Elements

  • PERFORM-3D includes the following element types:
    • Frame element for beams, columns and braces.
    • Wall element for shear walls.
    • Slab element for floors.
    • Bar elements (with only axial stiffness) of various types.
    • Buckling restrained brace.
    • Gap elements.
    • Seismic isolators of rubber and friction pendulum type.
    • Fluid damper, with nonlinear relationship between force and deformation rate.
    • Connection panel zone, to model shear deformation in beam-to-column connections.
    • Infill panel, with only shear strength and stiffness.
    • Deformation “gages” of various types. These elements have no stiffness . They are used for calculating deformations, and hence deformation demand/capacity ratios.

Components

  • In PERFORM-3D, most elements are made up of a number of components. For example, a beam element might consist of several components.

Component Properties

  • All inelastic components have essentially the same force-deformation relationship.
  • This is a basic tri-linear relationship, with optional strength loss.

Hysteresis Loops

  • The hysteresis loop for an inelastic component can be varied to account for stiffness degradation.
  • The loop can be plotted to check that  it has the expected shape.

Deformation Capacities

  • Deformation capacities can be specified for inelastic components, for calculating deformation demand/capacity ratios.
  • Deformation capacities can be specified for up to 5 performance levels.

Demand/Capacity Ratios

  • PERFORM-3D includes a large number of components, both inelastic and elastic. During an analysis, D/C ratios are calculated as follows:
    • Deformation D/C ratios are calculated for inelastic components.
    • Hence, components  that are allowed to become inelastic can be checked to make sure they have sufficient ductility.
    • Strength D/C ratios are calculated for elastic components.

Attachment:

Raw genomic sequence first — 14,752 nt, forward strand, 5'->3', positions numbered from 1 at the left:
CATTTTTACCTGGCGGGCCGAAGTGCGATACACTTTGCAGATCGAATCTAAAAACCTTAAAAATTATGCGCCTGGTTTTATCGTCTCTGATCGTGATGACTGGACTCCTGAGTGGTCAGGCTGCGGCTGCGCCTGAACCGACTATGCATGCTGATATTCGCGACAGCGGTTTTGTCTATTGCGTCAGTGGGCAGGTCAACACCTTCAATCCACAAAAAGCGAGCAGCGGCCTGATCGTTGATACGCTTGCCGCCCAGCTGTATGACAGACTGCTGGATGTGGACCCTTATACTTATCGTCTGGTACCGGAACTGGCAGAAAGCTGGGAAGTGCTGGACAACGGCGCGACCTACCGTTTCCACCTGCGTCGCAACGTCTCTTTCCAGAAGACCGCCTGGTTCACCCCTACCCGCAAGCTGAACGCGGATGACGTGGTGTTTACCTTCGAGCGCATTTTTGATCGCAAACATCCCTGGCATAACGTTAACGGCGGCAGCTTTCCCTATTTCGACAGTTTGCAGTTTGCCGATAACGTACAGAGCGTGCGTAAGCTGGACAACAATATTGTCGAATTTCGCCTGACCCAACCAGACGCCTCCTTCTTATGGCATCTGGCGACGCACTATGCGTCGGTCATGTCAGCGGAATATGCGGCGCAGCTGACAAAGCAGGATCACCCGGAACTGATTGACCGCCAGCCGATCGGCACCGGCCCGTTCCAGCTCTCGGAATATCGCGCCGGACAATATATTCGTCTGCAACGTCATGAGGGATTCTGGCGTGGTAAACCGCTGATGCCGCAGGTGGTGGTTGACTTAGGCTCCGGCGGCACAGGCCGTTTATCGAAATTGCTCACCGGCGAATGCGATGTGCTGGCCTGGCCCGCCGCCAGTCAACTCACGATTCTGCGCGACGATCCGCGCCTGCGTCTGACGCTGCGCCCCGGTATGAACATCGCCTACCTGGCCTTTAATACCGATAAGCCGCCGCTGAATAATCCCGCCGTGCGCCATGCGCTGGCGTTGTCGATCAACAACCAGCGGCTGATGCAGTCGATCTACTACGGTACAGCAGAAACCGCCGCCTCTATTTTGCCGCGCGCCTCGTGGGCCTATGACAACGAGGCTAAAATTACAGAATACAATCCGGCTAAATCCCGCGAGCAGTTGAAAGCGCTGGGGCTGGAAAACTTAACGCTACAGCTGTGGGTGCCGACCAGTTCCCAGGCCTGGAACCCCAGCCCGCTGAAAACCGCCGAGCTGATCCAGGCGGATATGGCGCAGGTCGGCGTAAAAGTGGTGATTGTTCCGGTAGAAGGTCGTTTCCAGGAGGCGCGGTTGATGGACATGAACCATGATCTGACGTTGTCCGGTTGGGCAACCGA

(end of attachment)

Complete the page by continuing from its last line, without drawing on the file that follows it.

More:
• Hence, components that are required to remain essentially elastic can be checked to make sure they have sufficient strength.

Limit States

  • The number of components with D/C ratios can be very large. To simplify decision making, components that have similar D/C measures can be grouped into Limit States. An example D/C measure is the concrete tension strain in a shear wall.
  • Each limit state has a “usage ratio”, which is the maximum D/C ratio for any component in the limit state. For a structure to satisfy the performance requirements, the usage ratios for all limit states should not exceed 1.0.

Frame Structures

  • Simple frame structures consist of beam and column elements.
  • Beam and column elements can be made up of a variety of components, and may be elastic or inelastic.
  • P-delta effects can be considered or ignored.

Shear Wall Structures

  • Shear walls are modeled using plane wall elements.
  • Complex shear cores are made up of plane elements.
  • Wall elements can have inelastic behavior in bending and/or shear.
  • Coupling beams are usually modeled using beam elements, with inelastic behavior in either bending or shear.

Complex Structures

  • Large and complex structures can be analyzed.

Import from SAP2000 and ETABS

  • Models can be imported to PERFORM-3D from SAP2000 or ETABS.
  • These are partial models, consisting mainly of nodes, elements and loads.
  • Component properties are not included, because these properties are  different in PERFORM-3D than in SAP2000 and ETABS.